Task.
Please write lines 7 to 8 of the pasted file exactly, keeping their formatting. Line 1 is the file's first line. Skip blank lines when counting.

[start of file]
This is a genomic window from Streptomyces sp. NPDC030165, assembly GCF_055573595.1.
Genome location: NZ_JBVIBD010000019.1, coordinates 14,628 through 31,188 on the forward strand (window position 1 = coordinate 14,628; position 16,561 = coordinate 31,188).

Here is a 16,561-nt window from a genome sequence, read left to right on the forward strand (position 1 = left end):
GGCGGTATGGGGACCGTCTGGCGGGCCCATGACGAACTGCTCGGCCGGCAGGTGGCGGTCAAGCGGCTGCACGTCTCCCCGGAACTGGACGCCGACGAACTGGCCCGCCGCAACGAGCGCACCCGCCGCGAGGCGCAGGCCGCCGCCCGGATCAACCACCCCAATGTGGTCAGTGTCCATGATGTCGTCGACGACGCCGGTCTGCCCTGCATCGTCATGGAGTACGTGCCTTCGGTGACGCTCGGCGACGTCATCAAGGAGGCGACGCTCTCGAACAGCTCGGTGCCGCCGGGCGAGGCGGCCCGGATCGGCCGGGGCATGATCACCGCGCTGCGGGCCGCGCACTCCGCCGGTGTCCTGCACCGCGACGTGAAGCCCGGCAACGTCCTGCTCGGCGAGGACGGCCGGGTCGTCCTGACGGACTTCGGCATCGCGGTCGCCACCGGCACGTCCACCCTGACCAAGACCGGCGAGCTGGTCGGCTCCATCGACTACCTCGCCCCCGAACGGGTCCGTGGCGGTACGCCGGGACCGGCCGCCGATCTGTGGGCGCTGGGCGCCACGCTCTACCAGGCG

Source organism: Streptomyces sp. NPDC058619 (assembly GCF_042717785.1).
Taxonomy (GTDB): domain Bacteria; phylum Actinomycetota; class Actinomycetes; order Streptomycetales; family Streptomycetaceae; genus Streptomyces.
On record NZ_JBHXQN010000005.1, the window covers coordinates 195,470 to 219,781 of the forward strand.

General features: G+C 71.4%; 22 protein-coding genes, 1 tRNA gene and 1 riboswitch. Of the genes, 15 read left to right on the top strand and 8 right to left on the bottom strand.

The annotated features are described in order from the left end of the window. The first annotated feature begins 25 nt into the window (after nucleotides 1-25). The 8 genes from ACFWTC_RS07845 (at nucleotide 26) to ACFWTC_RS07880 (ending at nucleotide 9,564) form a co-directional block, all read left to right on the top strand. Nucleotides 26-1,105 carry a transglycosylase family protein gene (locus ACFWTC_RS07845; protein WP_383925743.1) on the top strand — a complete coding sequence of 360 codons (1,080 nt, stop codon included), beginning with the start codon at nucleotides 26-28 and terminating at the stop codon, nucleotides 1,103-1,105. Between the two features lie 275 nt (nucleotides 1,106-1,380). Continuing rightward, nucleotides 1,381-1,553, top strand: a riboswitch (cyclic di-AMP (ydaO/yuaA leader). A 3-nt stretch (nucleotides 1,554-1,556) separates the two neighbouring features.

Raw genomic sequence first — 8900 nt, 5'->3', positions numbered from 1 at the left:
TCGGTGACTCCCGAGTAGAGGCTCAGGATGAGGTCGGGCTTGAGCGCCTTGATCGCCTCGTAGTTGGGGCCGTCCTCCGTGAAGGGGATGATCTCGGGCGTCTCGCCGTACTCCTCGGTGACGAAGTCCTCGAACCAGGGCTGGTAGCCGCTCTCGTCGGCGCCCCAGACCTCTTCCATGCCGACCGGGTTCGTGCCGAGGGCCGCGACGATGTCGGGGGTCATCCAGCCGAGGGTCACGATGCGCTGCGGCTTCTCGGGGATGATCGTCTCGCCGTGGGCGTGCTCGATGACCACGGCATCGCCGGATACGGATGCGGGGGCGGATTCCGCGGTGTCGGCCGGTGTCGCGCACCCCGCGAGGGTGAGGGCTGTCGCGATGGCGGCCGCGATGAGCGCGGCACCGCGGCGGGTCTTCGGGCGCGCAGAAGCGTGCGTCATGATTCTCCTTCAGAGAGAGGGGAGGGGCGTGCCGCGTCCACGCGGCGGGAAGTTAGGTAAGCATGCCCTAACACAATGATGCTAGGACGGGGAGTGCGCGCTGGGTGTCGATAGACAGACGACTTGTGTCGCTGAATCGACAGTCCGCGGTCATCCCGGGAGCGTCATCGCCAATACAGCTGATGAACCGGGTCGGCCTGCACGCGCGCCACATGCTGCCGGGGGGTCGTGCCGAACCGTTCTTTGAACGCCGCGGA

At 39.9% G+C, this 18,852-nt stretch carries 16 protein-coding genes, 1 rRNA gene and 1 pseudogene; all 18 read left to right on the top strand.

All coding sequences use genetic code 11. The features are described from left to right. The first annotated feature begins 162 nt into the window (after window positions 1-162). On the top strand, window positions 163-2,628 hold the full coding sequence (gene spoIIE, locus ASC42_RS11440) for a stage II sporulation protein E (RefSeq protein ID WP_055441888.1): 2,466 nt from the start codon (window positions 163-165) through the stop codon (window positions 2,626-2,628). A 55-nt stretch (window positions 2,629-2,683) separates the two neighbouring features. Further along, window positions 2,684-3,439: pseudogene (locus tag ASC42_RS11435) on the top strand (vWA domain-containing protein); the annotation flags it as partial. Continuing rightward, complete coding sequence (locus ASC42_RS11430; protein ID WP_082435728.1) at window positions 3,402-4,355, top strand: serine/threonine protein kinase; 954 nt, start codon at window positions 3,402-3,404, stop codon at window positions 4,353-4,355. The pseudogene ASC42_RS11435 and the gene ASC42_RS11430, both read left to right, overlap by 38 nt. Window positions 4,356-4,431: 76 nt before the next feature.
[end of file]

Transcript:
On record NZ_JBHXQN010000005.1, the window covers coordinates 195,470 to 219,781 of the forward strand.

General features: G+C 71.4%; 22 protein-coding genes, 1 tRNA gene and 1 riboswitch. Of the genes, 15 read left to right on the top strand and 8 right to left on the bottom strand.